When a friend asks, “How are you doing?” what’s your answer? Do you tell him or her that you’re very confused? That a couple years ago you woke up on a Tuesday knowing that you were going to major in economics? You had an above average GPA, and you could explain to someone why you were going to be a very successful person with dogs, babies, a hot spouse, and an above average house with an above average yard in an above average world. Now those thoughts seem like fairytales. You woke up on Tuesday and you were happy because it wasn’t Monday. You have a job, but it’s not the job you imagined. Your boss has an hour commute every day so he can have that yard, and it isn’t even an above average yard. The absolute scariest thought is that you’ll be promoted and become him. You don’t think that will be you, but you also never thought that you would be you. Sometimes you think about being at your job for another 10 years and your heart rate starts to rise. You repeat to yourself, “just get to Thursday,” because at least there’s football on TV. Anyway, that would be a weird answer to “How are you doing?” So, instead, you just say, “I’m crazy busy” and move on, hoping your friend believes that you’re doing great, just like he or she is. You’re on track. You’re keeping with the herd. Everything is going to be fine. Just say you’re very busy.
The best part about college is that it’s normal to live with large groups. Whether you lived with your fraternity or sorority, in a senior house, in the dorms, or in a “brothel,” as so many college towns like to call off-campus houses, you got to wake up and be around a group operating at a similar pace. When you were hungover, you could look next to you on the couch and see that your best friend was hungover, too. He’s motivated and wants to be successful, and if he’s crazy enough to drink on a Wednesday, then why can’t you? When it’s raining and you get to the door at the same time as your fraternity brother, you can look at one another and decide watching a movie is a much better idea than going to class. It doesn’t feel so bad when you have a buddy with you. You’re both on track, and things will be fine. Post-college doesn’t offer that comfort. Maybe at best you have two roommates. One could have a girlfriend and another may have a job that is, without a doubt, better than yours–even though you have no clue what it is. When you wake up hungover, getting dressed, eating breakfast, and getting to work is done VERY MUCH alone. Not once during that process is there the comfort of a friend having a morning hit of weed, playing video games, giving you the thumbs up, almost whispering in your ear, “You’re doing fine, kiddo.”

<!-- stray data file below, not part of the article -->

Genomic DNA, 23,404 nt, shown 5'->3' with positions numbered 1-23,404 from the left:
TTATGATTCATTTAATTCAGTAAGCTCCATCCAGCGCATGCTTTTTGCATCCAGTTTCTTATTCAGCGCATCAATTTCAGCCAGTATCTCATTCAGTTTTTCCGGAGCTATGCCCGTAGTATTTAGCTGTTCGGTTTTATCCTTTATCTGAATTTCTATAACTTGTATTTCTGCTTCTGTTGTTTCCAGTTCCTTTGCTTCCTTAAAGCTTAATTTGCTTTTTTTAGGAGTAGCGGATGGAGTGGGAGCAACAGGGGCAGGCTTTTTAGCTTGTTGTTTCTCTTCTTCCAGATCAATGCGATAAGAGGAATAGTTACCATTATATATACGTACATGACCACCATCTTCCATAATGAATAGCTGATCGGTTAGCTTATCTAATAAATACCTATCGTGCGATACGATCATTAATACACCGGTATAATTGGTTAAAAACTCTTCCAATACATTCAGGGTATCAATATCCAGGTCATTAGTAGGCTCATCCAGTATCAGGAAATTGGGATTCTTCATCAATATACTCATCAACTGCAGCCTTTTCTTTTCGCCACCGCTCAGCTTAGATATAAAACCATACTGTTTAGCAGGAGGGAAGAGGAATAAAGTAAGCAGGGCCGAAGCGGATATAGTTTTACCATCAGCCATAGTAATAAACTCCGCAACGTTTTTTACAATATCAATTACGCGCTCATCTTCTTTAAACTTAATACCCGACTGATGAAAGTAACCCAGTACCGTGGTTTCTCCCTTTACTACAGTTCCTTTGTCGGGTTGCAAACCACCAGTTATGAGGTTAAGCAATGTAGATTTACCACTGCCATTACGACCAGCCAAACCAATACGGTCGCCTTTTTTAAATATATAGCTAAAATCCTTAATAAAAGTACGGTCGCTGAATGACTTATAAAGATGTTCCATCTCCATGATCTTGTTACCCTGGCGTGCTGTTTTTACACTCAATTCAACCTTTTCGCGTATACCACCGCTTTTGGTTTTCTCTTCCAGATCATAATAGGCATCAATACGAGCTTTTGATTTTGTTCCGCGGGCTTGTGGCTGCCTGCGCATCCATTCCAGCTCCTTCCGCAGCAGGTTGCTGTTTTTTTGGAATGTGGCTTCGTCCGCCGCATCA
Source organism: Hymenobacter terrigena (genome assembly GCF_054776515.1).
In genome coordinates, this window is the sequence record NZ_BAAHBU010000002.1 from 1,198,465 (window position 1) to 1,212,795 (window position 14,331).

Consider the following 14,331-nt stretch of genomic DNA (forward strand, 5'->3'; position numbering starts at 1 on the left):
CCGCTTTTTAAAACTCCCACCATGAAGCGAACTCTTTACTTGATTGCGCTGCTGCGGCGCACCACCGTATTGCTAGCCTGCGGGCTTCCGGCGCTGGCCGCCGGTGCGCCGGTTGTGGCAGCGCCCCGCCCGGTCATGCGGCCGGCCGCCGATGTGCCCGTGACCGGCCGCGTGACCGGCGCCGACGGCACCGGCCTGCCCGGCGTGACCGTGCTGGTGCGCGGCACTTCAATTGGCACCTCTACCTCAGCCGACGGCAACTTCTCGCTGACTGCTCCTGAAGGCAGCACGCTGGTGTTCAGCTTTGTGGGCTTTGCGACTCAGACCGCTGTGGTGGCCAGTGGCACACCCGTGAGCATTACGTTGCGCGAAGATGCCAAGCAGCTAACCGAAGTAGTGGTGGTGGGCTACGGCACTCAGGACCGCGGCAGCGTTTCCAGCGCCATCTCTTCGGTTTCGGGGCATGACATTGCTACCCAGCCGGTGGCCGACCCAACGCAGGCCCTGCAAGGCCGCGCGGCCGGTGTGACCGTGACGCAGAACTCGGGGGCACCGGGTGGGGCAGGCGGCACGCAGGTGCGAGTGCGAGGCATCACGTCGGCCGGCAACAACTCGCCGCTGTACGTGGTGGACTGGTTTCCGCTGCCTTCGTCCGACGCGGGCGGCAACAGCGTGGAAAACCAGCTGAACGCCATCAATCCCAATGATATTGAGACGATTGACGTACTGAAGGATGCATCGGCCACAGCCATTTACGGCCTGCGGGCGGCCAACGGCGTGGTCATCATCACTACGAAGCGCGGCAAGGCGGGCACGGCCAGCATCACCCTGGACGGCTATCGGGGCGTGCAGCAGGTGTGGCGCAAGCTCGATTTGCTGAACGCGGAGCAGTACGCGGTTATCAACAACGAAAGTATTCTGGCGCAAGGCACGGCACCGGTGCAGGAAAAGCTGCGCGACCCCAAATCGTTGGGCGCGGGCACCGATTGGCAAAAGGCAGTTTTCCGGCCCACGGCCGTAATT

And that’s why we lean on the word “busy.” The word elevates you above the couched individual. You’re not doing nothing, you’re doing everything–and that’s way too much to elaborate on. But let me assure you, most (if not all) of your friends are not busy. They have no kids or in-laws or even a kid in Africa getting 10 cents a day. Your buddy in finance works a few extra hours, but he’s never missed his college’s football games. That girl in law school has some studying to do, but reading and going to class is the same thing that grandparents with a hobby do, and I promise you she’s never missed an episode of “Pretty Little Liars.” That guy who just ended it because he was “busy” still had time to swipe through Tinder while setting his fantasy lineup. All of these people are sitting right next to you on a Sunday taking Fireball shots, because they’re adults who did what they wanted. “Busy” is the word they use to stop you from asking questions. It’s used to elevate and avoid the honesty that, at this age, one can only have so much going on.
It’s the time of year where the sun goes down a little earlier and the shadow of better college days bears down a little darker. It’s okay to wonder, “What the fuck?” because no matter how busy people say they are, they feel the same way. You ever have a friend brag about how his “farts are the worst?” That’s a kid of our generation. It doesn’t matter that farting is gross and unspeakable–this guy’s farts are original. The most true cliché is that we were all told how special and different we were as kids, and that’s why this all hurts a little more. But I don’t know if there’s a better way to parent your kid. I’m not sure if instead of eating orange slices, we should have spent youth soccer game halftimes being spanked and told we were bad boys. That may sound like a hot Saturday night, but it’s no way to bring up a kid. The result of being told we were extraordinarily different is making us all feel eerily the same. Our loneliness must be extraordinarily lonelier. Your apartment must be extraordinarily small. Your job must be extraordinarily worse. Your time must be extraordinarily cramped. But you’d be wrong–and you’re definitely not busy.